Updated: Jul 10, 2021
Action icon Bruce Willis (who has been relatively quiet on the big screen over the last few years) is back to his bad guy killing ways in Death Wish, a remake of the 1974 Charles Bronson film (which was adapted from the 1972 book by Brian Garfield). The film is a little more thought-provoking than I had expected, though it does not actually explore any of the ideas it raises. It aspires to be a well-made exploitation picture, and that is exactly what it is.
Willis plays Paul Kersey, a surgeon in Chicago. One night while he is at work, armed thieves break into his house. His wife, Lucy (Elisabeth Shue) is killed and his daughter, Jordan (Camila Morrone) is put into a coma. After he becomes frustrated with the lack of progress made by Detectives Raines (Dean Norris, best known as Hank Schrader on AMC’s Breaking Bad) and Jackson (Kimberly Elise), he takes matters into his own hands and becomes a vigilante avenger.
Bruce Willis has a good presence for a story like this and director Eli Roth (mainly known for his work in horror, he also has a family fantasy film coming out this fall, the young adult novel adaptation The House with a Clock in its Walls) is successful at staging scenes to make Willis’ character look like an amateur when it comes to violence. He is never turned into a superhero to make things more exciting. The action scenes are intense and stay consistent with the story and characters. The way the Willis character handles these moments is very realistic inside the reality of this particular story. However, the action is also pretty gruesome in several instances (Death Wish is very much an R-rated action movie), which makes it more about its gore and much less about the concepts of vigilantism and the ability of police to do their jobs well in high-crime areas (the film is set in Chicago).
Those ideas are introduced on the periphery of the main story. Mainly, they are heard during brief snippets of local talk radio programming, with people discussing the actions of the Bruce Willis character. What he is doing is obviously illegal, but is it okay because he is acting against criminals? Or should he just leave it to the police? The movie seems to want it both ways with the way it treats its subject matter. Vigilantism might be dangerous, but it looks so cool when Bruce Willis does it!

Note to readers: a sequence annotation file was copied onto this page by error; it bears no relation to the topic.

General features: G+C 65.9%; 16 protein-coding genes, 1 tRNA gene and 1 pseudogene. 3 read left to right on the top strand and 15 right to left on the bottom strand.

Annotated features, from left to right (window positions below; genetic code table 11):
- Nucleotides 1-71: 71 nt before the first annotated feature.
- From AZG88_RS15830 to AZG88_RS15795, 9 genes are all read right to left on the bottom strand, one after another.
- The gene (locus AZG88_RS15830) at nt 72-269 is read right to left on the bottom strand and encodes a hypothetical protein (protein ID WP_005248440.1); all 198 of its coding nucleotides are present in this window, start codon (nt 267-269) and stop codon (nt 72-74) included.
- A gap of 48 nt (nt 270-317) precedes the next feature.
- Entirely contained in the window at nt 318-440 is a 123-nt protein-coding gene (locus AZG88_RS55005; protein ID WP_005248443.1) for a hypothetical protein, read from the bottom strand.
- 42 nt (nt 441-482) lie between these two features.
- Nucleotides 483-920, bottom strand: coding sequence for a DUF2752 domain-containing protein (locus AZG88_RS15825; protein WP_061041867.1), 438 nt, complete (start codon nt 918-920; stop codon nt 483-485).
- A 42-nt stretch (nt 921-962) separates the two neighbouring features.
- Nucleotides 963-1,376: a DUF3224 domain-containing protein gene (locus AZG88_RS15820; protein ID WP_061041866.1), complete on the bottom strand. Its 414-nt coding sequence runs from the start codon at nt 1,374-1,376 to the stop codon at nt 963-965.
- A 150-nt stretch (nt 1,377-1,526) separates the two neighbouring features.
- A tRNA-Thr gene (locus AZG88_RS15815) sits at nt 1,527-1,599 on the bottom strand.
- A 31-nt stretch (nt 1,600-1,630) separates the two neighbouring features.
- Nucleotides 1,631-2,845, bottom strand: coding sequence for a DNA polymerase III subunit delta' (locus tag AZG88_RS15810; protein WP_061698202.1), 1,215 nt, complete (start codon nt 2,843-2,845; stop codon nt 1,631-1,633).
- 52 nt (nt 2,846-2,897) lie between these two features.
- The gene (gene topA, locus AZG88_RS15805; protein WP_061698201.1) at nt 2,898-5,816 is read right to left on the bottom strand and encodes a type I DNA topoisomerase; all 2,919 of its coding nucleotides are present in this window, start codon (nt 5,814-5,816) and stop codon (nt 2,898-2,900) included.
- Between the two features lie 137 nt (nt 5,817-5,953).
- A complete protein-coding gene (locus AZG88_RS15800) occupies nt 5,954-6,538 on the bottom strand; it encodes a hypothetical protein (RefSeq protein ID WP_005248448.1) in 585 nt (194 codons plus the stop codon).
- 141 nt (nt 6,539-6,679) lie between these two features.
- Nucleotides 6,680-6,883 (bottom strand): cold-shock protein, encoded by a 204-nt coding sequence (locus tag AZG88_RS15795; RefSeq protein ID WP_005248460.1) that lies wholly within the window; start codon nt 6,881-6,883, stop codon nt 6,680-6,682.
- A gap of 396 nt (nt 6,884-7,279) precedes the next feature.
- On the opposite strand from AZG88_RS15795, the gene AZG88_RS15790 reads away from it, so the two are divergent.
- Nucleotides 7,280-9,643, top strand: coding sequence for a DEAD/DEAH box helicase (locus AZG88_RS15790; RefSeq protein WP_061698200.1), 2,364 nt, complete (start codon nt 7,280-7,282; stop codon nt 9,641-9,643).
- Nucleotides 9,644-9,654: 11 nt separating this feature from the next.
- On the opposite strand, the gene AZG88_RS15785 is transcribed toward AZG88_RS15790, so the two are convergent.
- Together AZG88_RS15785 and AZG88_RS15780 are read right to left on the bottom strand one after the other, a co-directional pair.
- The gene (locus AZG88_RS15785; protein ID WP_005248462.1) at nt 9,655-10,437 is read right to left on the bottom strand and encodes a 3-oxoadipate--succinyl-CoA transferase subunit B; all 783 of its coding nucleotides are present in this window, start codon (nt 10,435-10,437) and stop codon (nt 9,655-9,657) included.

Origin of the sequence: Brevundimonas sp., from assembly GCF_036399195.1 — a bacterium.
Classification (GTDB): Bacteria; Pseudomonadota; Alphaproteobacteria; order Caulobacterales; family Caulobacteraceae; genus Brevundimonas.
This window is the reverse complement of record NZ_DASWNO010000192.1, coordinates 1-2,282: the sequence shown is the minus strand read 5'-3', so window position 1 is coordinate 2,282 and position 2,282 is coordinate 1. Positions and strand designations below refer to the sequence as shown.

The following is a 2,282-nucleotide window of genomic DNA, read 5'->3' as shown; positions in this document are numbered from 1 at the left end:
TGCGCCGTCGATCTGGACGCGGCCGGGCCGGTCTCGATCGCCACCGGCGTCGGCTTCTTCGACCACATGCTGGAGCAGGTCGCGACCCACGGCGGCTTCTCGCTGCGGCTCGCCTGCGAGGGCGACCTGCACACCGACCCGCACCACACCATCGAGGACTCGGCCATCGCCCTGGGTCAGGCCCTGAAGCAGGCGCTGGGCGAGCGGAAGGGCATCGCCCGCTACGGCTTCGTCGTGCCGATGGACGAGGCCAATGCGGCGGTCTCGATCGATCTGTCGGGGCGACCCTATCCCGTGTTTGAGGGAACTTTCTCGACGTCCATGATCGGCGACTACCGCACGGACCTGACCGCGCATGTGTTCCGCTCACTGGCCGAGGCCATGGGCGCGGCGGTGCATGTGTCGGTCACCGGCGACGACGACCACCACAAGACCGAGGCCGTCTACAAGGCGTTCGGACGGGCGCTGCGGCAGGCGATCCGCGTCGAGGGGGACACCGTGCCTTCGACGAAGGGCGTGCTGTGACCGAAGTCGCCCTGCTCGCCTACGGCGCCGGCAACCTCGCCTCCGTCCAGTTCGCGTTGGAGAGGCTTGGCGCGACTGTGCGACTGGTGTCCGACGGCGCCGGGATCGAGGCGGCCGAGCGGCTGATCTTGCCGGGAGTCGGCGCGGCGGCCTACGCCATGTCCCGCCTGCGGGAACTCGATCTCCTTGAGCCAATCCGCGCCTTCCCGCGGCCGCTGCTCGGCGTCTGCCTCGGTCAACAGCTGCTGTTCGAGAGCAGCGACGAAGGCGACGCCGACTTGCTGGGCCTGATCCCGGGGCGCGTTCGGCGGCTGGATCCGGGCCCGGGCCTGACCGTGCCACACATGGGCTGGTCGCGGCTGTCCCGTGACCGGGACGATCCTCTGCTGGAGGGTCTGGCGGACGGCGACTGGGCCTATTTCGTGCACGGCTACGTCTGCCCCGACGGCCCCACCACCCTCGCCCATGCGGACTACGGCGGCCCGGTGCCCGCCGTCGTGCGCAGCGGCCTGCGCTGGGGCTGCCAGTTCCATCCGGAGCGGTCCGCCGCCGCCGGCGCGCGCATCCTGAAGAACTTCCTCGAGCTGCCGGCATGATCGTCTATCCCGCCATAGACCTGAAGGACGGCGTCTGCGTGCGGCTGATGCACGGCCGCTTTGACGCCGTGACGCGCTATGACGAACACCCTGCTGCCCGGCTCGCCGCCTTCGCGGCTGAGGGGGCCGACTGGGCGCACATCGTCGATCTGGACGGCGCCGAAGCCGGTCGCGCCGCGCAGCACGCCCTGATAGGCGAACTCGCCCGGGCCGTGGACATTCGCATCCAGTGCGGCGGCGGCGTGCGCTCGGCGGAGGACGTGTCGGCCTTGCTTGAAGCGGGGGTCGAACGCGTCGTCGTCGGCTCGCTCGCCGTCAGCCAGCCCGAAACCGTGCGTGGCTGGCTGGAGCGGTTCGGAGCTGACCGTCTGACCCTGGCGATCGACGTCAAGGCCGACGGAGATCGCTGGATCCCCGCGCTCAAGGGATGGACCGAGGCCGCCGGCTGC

In the end though, it is just raising those questions to add some color to its simple revenge plot. And that is just fine. Death Wish (100 minutes, minus the end credits) is exactly what you would think it would be. Screenwriter Joe Carnahan really sneaks those ideas in to make his violent revenge tale slightly more provocative than it had to be. They are there for audience members to debate afterword, if they want. But if you just want to enjoy Bruce Willis shooting criminals, that other stuff does not get in the way.
The movie succeeds to the extent that it does because Bruce Willis knows exactly what to do in a movie like this. Additionally, Eli Roth paces the movie very well. He also balances the drama of a man dealing with a sudden, unexpected tragedy and the action aspect of the story effectively. The rest of the cast handles their limited roles well. Vincent D’Onofrio, as the protagonist’s brother, Frank, plays his character like he has a lot going on off-screen. He is a complicated guy who is not just sitting around worrying about his brother. I liked D’Onofrio and Willis’ scenes together and wish the movie spent a little more time on their relationship. But, again, that is not the movie they set out to make.
Death Wish is an effective, well-made, film that is just not that interesting to watch. Willis and the overall production were good enough to keep me occupied, but I never cared about Paul Kersey and I was not particularly thrilled by the action. Action-wise, it is precisely what you would expect from a Death Wish remake directed by Eli Roth and starring Bruce Willis in 2018. But in terms of its drama, it leaves a lot to be desired.
2¾ out of 5
Bruce Willis as Paul Kersey
Vincent D’Onofrio as Frank Kersey
Dean Norris as Detective Kevin Raines
Camila Morrone as Jordan Kersey
Elisabeth Shue as Lucy Kersey
Kimberly Elise as Detective Leonore Jackson
Directed by Eli Roth
Screenplay by Joe Carnahan